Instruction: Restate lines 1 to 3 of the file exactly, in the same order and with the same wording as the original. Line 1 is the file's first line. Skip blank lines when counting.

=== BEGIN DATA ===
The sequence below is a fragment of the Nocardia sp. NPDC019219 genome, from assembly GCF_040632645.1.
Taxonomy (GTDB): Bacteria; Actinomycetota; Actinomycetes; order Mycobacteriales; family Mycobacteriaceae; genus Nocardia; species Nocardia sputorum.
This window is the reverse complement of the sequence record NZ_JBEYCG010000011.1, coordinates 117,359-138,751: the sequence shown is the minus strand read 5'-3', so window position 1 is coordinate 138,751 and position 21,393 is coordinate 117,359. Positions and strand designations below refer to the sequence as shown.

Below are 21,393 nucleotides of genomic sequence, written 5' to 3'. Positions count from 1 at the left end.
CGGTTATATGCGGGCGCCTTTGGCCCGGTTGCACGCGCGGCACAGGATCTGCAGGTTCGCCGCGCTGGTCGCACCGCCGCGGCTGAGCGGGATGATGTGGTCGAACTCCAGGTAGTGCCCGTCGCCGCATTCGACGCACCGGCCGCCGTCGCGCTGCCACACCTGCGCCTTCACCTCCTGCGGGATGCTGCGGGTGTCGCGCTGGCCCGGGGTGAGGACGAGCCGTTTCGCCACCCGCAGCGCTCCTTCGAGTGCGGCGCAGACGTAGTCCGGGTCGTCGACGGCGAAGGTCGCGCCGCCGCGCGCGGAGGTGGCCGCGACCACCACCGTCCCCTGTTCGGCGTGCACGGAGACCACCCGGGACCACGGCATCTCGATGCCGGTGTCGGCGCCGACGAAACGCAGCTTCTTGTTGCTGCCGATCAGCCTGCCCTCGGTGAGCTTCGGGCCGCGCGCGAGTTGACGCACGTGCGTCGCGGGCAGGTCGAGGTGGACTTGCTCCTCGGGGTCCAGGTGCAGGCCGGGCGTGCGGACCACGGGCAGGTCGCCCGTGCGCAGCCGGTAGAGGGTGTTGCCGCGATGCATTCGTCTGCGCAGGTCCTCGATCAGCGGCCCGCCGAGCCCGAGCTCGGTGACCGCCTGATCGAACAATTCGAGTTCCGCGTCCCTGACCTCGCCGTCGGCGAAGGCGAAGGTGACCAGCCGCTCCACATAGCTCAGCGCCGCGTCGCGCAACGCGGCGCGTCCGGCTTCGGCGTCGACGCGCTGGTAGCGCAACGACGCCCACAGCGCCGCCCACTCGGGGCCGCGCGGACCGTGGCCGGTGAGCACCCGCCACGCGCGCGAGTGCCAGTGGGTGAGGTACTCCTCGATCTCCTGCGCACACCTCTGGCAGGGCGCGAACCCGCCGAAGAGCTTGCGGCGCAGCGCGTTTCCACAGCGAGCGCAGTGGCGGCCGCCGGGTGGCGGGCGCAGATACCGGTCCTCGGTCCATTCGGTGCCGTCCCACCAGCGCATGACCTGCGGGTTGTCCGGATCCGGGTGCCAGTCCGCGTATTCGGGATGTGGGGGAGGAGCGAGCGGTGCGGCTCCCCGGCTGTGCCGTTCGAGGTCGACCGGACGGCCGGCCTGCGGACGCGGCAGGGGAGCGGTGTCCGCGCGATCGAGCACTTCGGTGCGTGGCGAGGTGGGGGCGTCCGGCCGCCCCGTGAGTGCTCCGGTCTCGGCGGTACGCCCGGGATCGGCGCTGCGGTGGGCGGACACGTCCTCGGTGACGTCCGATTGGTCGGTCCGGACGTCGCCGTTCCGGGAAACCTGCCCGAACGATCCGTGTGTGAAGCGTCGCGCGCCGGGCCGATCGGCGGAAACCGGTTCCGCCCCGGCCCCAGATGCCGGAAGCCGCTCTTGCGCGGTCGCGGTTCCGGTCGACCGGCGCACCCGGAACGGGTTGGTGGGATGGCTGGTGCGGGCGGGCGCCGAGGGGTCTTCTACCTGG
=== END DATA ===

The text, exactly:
The sequence below is a fragment of the Nocardia sp. NPDC019219 genome, from assembly GCF_040632645.1.
Taxonomy (GTDB): Bacteria; Actinomycetota; Actinomycetes; order Mycobacteriales; family Mycobacteriaceae; genus Nocardia; species Nocardia sputorum.
This window is the reverse complement of the sequence record NZ_JBEYCG010000011.1, coordinates 117,359-138,751: the sequence shown is the minus strand read 5'-3', so window position 1 is coordinate 138,751 and position 21,393 is coordinate 117,359. Positions and strand designations below refer to the sequence as shown.